The number of areas that the map contains leads us to believe that it is the most comprehensive digital map currently available on Ukraine’s ecologically important areas. Nevertheless, it likely remains incomplete. For example, the UA OPEN SOURCE PA file available to us held information on around 7,842 sites, but the true number of PAs is likely to be higher. Ukraine’s Ministry of Environmental Protection and Natural Resources gives a slightly larger number of 8,844, although this is not based on a digital map. In theory, there might be many more, therefore it is important to bear in mind that new areas may be added to the map in the future.
Another limitation concerns the boundaries of ecologically important areas. In some cases, the same areas appeared in more than one dataset and do not perfectly match. This is a result of ongoing mapping by national experts in Ukraine. Therefore it is also important to consider that in some cases, boundary representations might be flexible, and open to different interpretations.
Comparing each layer by terrestrial or marine area covered demonstrates just how important the effective legislative protection of terrestrial and marine Emerald Network sites could be for Ukraine’s 30×30 obligations. Similarly, the fact that more than 90% of Ukraine’s Exclusive Economic Zone has been designated as an Ecologically Important Marine Area (EIMA) reveals the importance of Ukraine’s coastal shelf for key marine species of the Black Sea.
Open source data shows that Ukraine’s current PA coverage is 6.47% and 5.9% of Ukraine’s landmass and EEZ, respectively. Aggregating the combined datasets in our map finds that the prospective marine area coverage of Ukraine’s EEZ is 41.49%, while the prospective terrestrial area coverage of Ukraine’s landmass is 21.41%. This suggests that Ukraine is better placed to meet its 30×30 targets for marine, rather than terrestrial areas. However, this assumes that both its marine and terrestrial areas can be adequately protected and managed.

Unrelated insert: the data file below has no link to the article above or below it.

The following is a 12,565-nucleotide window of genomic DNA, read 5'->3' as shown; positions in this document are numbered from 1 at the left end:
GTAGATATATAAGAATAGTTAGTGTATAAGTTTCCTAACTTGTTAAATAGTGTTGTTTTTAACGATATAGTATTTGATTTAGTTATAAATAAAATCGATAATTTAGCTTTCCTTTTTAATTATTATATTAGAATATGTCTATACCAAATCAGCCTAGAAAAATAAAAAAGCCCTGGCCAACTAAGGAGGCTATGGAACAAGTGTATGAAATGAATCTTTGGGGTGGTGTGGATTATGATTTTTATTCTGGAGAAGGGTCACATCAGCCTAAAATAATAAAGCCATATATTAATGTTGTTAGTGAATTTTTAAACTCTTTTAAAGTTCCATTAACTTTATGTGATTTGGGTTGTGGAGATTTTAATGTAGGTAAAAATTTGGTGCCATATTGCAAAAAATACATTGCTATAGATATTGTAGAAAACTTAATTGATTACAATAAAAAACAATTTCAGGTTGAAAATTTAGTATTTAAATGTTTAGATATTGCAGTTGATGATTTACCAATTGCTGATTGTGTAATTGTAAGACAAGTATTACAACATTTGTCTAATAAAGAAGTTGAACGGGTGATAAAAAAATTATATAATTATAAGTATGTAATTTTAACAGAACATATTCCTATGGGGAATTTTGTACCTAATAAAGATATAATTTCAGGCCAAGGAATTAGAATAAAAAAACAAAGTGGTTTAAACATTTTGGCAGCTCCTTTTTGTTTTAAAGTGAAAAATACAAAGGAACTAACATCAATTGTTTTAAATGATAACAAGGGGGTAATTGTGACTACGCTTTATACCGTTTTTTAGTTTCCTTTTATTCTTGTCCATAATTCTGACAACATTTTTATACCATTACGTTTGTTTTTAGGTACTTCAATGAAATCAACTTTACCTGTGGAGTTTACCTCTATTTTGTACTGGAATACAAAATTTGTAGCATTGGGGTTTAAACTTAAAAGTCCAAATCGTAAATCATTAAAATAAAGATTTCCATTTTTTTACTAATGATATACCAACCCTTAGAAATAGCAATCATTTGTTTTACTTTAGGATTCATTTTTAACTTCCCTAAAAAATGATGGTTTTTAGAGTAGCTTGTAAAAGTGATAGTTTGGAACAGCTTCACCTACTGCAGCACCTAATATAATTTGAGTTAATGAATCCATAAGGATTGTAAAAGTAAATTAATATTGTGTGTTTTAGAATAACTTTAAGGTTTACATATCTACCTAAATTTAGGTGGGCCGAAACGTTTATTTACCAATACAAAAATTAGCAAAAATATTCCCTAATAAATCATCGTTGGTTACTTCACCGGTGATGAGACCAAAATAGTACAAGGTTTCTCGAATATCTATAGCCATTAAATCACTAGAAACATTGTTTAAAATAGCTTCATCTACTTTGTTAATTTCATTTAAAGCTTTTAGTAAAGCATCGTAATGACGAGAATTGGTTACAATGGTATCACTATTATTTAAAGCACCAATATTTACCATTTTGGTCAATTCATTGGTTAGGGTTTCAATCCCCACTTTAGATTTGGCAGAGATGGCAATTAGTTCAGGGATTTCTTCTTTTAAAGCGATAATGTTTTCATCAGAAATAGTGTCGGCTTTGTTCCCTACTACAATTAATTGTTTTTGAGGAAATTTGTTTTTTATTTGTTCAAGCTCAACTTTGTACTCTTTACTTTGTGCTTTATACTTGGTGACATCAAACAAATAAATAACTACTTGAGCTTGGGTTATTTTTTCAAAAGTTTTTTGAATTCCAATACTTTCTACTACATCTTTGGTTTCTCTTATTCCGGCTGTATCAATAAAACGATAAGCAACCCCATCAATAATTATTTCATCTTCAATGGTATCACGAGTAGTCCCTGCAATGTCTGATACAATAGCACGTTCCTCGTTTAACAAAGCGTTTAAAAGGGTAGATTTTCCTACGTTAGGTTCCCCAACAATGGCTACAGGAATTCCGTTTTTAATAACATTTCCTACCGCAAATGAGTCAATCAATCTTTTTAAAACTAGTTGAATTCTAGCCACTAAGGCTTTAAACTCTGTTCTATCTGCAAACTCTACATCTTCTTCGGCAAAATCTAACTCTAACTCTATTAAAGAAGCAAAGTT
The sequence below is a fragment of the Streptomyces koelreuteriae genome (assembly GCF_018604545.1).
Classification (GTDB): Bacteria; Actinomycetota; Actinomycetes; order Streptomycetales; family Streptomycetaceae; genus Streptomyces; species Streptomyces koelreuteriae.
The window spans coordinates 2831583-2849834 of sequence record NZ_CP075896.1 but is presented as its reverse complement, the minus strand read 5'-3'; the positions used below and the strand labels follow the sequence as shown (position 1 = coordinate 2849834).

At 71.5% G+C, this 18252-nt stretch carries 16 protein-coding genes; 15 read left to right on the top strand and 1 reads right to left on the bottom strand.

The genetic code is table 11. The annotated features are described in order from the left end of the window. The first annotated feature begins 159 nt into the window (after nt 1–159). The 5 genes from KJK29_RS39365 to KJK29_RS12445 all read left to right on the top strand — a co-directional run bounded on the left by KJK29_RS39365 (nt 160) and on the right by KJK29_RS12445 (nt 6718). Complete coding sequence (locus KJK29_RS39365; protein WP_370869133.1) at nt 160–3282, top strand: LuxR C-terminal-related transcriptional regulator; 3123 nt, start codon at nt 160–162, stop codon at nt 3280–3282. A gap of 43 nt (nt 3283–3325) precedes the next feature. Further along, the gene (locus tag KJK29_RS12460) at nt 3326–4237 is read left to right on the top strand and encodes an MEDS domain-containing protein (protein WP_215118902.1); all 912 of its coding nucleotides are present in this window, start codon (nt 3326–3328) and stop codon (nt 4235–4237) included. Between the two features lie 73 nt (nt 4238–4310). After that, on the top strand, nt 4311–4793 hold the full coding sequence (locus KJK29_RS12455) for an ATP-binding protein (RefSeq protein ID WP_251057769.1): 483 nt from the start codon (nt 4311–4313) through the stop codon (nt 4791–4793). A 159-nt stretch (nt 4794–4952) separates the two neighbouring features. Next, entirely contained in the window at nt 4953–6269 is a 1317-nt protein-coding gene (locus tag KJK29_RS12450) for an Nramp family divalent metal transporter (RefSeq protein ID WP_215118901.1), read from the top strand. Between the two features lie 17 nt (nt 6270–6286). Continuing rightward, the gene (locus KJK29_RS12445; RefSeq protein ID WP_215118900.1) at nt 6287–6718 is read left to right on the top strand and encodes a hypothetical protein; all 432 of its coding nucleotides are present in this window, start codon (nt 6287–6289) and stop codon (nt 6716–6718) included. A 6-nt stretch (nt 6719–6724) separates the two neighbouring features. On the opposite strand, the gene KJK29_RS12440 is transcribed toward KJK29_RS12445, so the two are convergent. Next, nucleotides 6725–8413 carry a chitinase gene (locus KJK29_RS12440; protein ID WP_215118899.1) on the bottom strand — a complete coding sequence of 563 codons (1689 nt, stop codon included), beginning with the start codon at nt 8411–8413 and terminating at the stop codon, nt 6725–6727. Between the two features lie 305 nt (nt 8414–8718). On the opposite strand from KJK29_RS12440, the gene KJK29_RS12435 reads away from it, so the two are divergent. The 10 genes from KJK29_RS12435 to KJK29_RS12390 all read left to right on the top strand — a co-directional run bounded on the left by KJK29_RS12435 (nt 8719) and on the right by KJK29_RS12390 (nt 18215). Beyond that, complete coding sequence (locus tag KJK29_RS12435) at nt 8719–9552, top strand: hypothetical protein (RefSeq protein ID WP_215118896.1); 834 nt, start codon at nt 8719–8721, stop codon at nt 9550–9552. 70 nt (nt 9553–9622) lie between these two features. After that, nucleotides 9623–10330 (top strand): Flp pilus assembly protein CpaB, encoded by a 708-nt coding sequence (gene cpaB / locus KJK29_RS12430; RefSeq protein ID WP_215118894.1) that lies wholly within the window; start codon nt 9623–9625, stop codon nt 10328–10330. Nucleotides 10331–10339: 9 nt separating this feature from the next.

Applications and lessons learned
How will this data be used?
Since February 2022, CEOBS and Zoï Environment Network have been gathering and analysing data on environmentally harmful incidents in Ukraine. The data is being used to raise awareness, to inform assessment and remediation, and potentially for accountability purposes. The map of ecologically important areas will help us undertake a more systematic remote analysis of the future risks to ecologically important areas, and of any harms that have already been caused. A comprehensive map is particularly important because determining ecological harm on the basis of remote data alone is challenging, often requiring further validation by field assessment and local expertise.
Armed conflicts and insecurity are recognised as an indirect driver of biodiversity loss by the Intergovernmental Science-Policy Platform on Biodiversity and Ecosystem Services. Yet the recently adopted Kunming-Montreal Global Biodiversity Framework was largely silent about the specific implementation needs of fragile and conflict-affected states. In the case of Ukraine, we have seen the consequences of high intensity armed conflict and technogenic disasters on marine and terrestrial PAs, as well as massive disruption to habitats and ecosystems.
Understanding harm and identifying opportunities, not just for restoring nature but also for fully integrating it into recovery, are contingent on data. Much of this will need to come from the ground, and from the Ukrainian experts best placed to collect and understand it. However, this project shows one way in which international actors can not only refine their remote analyses but also help support conservation experts in conflict-affected areas.
The finalisation of the International Law Commission’s PERAC principles has rekindled interest in a decades-old debate over whether and how sites of particular ecological interest could be designated as demilitarised or protected zones during armed conflicts. This project is a reminder that even in countries with relatively well-developed conservation programmes and PA architecture, there can be considerable uncertainty over the locations and boundaries of ecologically important areas, or data may not be readily accessible. These barriers could constrain efforts to identify or agree on sites, and it underscores the important role that projects of this type could play in such processes in future.